According to a report by Moody’s, the Mexican peso could reach as high as 27 peso to the US dollar in the event of a failed NAFTA agreement.
The company says if the North American Free Trade Agreement does not continue and the United States and Mexico fail to establish a new bilateral trade agreement, generating punitive tariffs on the part of the countries, the exchange rate could go up to 27 pesos per dollar this year.
“The short-term variables, of course, would be the most affected. We would be talking about the exchange rate,” said Jaime Reusche, sovereign analyst at Moody’s for Mexico.
He explained that 27 peso could be reached this year then go back to 24 or 25 peso for next year. Currently, it sits around 19 peso to the dollar.
“This moves you to more medium-term variables such as inflation, interest rates and the growth we would be seeing,” he added.
This situation would lead the Bank of Mexico to raise its interest rate to between 8 and 9 percent in 2018 and between 7 and 8 percent in 2019, and would place inflation between 6 and 7 percent this year and in between 4 and 5 percent in the next.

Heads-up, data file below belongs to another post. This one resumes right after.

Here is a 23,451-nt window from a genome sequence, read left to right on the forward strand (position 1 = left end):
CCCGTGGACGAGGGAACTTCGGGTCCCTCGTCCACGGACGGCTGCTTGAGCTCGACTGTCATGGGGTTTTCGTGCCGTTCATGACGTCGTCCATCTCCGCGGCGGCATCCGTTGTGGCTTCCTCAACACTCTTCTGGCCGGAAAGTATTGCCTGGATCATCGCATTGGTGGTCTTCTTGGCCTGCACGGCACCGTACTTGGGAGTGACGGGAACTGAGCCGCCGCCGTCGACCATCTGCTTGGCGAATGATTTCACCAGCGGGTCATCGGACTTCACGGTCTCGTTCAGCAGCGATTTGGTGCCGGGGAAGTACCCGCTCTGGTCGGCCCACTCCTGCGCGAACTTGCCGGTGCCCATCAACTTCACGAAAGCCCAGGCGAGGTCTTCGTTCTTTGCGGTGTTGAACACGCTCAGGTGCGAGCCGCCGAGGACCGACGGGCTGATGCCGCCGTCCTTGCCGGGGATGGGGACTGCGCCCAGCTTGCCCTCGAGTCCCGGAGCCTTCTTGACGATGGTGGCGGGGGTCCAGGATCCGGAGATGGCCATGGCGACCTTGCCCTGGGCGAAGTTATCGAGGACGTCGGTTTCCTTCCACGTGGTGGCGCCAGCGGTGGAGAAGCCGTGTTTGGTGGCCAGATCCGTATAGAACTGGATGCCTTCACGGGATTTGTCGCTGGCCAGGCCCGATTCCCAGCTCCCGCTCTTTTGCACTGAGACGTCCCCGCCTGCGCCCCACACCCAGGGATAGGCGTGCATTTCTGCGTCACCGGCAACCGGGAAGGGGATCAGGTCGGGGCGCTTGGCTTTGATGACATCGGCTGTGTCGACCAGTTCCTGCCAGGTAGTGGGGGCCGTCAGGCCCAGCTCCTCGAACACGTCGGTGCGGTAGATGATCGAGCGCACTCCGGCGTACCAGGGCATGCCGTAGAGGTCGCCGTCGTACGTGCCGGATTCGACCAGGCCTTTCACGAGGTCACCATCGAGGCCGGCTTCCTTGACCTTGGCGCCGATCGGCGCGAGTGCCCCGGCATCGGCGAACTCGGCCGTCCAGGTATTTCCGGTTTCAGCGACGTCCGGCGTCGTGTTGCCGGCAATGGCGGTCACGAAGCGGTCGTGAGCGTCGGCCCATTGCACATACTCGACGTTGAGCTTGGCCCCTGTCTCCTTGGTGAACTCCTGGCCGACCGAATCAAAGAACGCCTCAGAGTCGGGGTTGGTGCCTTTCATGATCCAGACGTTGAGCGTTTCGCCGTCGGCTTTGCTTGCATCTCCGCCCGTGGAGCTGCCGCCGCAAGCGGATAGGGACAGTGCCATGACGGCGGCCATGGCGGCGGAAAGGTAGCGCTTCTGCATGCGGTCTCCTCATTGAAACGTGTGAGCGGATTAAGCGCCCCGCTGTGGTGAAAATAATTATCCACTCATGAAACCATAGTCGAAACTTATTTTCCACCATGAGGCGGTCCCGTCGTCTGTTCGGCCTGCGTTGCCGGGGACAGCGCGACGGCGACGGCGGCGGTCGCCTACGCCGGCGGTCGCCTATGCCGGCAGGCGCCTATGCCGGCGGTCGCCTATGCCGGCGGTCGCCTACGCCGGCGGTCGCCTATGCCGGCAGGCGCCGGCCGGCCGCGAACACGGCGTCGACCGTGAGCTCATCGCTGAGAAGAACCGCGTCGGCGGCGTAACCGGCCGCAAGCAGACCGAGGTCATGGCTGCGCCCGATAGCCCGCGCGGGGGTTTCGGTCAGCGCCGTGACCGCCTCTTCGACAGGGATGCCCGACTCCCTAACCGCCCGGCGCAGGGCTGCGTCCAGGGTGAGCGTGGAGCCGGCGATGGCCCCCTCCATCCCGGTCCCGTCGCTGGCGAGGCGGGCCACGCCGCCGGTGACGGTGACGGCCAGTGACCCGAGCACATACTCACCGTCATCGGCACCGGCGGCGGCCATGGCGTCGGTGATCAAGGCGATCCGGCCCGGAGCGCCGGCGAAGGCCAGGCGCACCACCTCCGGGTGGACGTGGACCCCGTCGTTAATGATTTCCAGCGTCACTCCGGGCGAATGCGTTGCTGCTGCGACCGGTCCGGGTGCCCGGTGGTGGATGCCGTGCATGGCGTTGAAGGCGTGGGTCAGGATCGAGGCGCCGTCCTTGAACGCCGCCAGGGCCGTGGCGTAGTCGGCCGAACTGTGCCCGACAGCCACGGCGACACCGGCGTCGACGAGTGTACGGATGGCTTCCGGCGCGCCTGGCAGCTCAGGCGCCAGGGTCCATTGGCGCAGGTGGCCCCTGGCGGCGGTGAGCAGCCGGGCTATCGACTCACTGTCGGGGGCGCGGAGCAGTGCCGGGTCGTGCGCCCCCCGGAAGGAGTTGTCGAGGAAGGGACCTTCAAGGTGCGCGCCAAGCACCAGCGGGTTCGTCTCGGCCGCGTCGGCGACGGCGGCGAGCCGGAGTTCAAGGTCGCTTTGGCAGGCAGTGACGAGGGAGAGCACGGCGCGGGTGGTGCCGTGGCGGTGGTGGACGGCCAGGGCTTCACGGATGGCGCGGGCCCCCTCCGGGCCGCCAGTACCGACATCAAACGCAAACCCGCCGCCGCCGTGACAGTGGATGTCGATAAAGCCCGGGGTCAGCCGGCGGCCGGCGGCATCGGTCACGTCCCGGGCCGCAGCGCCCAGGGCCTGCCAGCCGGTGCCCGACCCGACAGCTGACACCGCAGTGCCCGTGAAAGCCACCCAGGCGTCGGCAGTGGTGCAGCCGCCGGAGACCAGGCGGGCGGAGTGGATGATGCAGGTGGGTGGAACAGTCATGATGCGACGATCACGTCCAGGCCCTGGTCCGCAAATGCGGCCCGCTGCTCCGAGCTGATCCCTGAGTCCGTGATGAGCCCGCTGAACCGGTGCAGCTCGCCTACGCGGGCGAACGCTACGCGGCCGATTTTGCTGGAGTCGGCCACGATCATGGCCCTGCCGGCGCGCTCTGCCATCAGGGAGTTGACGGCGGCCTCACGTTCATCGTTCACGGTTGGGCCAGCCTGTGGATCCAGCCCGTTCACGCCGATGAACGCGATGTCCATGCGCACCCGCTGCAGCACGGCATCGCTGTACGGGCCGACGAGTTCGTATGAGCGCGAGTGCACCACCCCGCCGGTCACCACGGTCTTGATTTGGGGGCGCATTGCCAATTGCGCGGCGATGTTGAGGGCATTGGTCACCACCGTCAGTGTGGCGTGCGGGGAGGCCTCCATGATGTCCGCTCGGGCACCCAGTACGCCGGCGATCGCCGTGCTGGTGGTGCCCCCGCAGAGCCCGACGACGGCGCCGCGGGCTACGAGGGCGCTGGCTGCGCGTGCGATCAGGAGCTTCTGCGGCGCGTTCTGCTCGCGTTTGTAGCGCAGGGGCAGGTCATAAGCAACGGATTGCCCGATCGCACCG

“How much could you feel beyond 2019? Undoubtedly we see a negative effect where future growth may not be as high as the one we see at this moment, that growth potential would be corrected a bit towards the downside, which complicates the fiscal photo, and in that meaning yes, it is possible that one could speak of a reduction of the rating,” Reusche added.
According to Moody’s analyst Matthew Walter, this would cause a general economic recession in Mexico. It would be expected that growth of the financial participation of the states would slow down similar to the financial year of 2009 or when oil prices fell in 2014 and 2015.
“Also the other effect is going to be more concentrated in the states that have dependency (…) In the trade and the economic relationship with the United States, there are certain states, many in the north of the country (…) where much of its local economy depends, not only on exports, but on foreign direct investment from the United States,” noted Walter.
The states that depend most on the United States are Baja California, Sonora, Chihuahua, Coahuila, Tamaulipas and Guanajuato, whose sums of exports coupled with US foreign investment represent more than 50 percent of their nominal GDP.